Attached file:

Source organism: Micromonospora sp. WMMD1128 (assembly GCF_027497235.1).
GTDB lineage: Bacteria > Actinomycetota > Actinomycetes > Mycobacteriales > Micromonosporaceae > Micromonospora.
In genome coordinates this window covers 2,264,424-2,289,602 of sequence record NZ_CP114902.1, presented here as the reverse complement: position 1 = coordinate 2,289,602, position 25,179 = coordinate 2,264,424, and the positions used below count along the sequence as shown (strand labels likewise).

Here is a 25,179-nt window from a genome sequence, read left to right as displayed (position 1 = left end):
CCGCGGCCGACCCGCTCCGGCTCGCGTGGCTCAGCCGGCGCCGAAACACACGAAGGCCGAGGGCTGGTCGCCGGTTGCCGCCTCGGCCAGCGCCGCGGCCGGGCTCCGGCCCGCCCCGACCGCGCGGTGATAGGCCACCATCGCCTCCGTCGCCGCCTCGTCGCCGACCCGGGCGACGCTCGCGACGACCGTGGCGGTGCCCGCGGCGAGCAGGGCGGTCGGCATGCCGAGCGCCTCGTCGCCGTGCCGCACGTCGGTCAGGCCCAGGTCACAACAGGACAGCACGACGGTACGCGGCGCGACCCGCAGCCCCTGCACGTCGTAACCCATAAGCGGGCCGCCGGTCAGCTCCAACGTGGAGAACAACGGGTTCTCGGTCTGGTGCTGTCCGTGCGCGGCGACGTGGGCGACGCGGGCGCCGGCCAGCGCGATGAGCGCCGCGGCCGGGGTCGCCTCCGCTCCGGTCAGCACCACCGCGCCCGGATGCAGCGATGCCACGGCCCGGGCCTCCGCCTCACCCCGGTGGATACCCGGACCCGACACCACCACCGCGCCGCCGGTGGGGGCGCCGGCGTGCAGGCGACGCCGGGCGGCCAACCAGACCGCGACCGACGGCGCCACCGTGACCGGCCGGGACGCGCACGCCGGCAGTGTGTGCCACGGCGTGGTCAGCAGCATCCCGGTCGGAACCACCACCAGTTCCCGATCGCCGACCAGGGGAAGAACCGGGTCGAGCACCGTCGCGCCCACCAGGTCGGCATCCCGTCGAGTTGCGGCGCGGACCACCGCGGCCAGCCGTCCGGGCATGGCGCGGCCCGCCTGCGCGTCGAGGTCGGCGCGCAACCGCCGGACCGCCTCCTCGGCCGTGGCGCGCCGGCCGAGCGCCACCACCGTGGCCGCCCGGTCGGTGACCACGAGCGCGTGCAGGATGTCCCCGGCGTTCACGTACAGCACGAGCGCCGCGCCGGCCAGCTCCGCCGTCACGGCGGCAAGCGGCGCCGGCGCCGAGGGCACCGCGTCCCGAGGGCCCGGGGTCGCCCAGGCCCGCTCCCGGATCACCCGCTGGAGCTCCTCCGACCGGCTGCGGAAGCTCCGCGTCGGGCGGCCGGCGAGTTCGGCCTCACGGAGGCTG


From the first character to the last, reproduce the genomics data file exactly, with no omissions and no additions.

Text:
Source organism: Micromonospora sp. WMMD1128 (assembly GCF_027497235.1).
GTDB lineage: Bacteria > Actinomycetota > Actinomycetes > Mycobacteriales > Micromonosporaceae > Micromonospora.
In genome coordinates this window covers 2,264,424-2,289,602 of sequence record NZ_CP114902.1, presented here as the reverse complement: position 1 = coordinate 2,289,602, position 25,179 = coordinate 2,264,424, and the positions used below count along the sequence as shown (strand labels likewise).

Here is a 25,179-nt window from a genome sequence, read left to right as displayed (position 1 = left end):
CCGCGGCCGACCCGCTCCGGCTCGCGTGGCTCAGCCGGCGCCGAAACACACGAAGGCCGAGGGCTGGTCGCCGGTTGCCGCCTCGGCCAGCGCCGCGGCCGGGCTCCGGCCCGCCCCGACCGCGCGGTGATAGGCCACCATCGCCTCCGTCGCCGCCTCGTCGCCGACCCGGGCGACGCTCGCGACGACCGTGGCGGTGCCCGCGGCGAGCAGGGCGGTCGGCATGCCGAGCGCCTCGTCGCCGTGCCGCACGTCGGTCAGGCCCAGGTCACAACAGGACAGCACGACGGTACGCGGCGCGACCCGCAGCCCCTGCACGTCGTAACCCATAAGCGGGCCGCCGGTCAGCTCCAACGTGGAGAACAACGGGTTCTCGGTCTGGTGCTGTCCGTGCGCGGCGACGTGGGCGACGCGGGCGCCGGCCAGCGCGATGAGCGCCGCGGCCGGGGTCGCCTCCGCTCCGGTCAGCACCACCGCGCCCGGATGCAGCGATGCCACGGCCCGGGCCTCCGCCTCACCCCGGTGGATACCCGGACCCGACACCACCACCGCGCCGCCGGTGGGGGCGCCGGCGTGCAGGCGACGCCGGGCGGCCAACCAGACCGCGACCGACGGCGCCACCGTGACCGGCCGGGACGCGCACGCCGGCAGTGTGTGCCACGGCGTGGTCAGCAGCATCCCGGTCGGAACCACCACCAGTTCCCGATCGCCGACCAGGGGAAGAACCGGGTCGAGCACCGTCGCGCCCACCAGGTCGGCATCCCGTCGAGTTGCGGCGCGGACCACCGCGGCCAGCCGTCCGGGCATGGCGCGGCCCGCCTGCGCGTCGAGGTCGGCGCGCAACCGCCGGACCGCCTCCTCGGCCGTGGCGCGCCGGCCGAGCGCCACCACCGTGGCCGCCCGGTCGGTGACCACGAGCGCGTGCAGGATGTCCCCGGCGTTCACGTACAGCACGAGCGCCGCGCCGGCCAGCTCCGCCGTCACGGCGGCAAGCGGCGCCGGCGCCGAGGGCACCGCGTCCCGAGGGCCCGGGGTCGCCCAGGCCCGCTCCCGGATCACCCGCTGGAGCTCCTCCGACCGGCTGCGGAAGCTCCGCGTCGGGCGGCCGGCGAGTTCGGCCTCACGGAGGCTG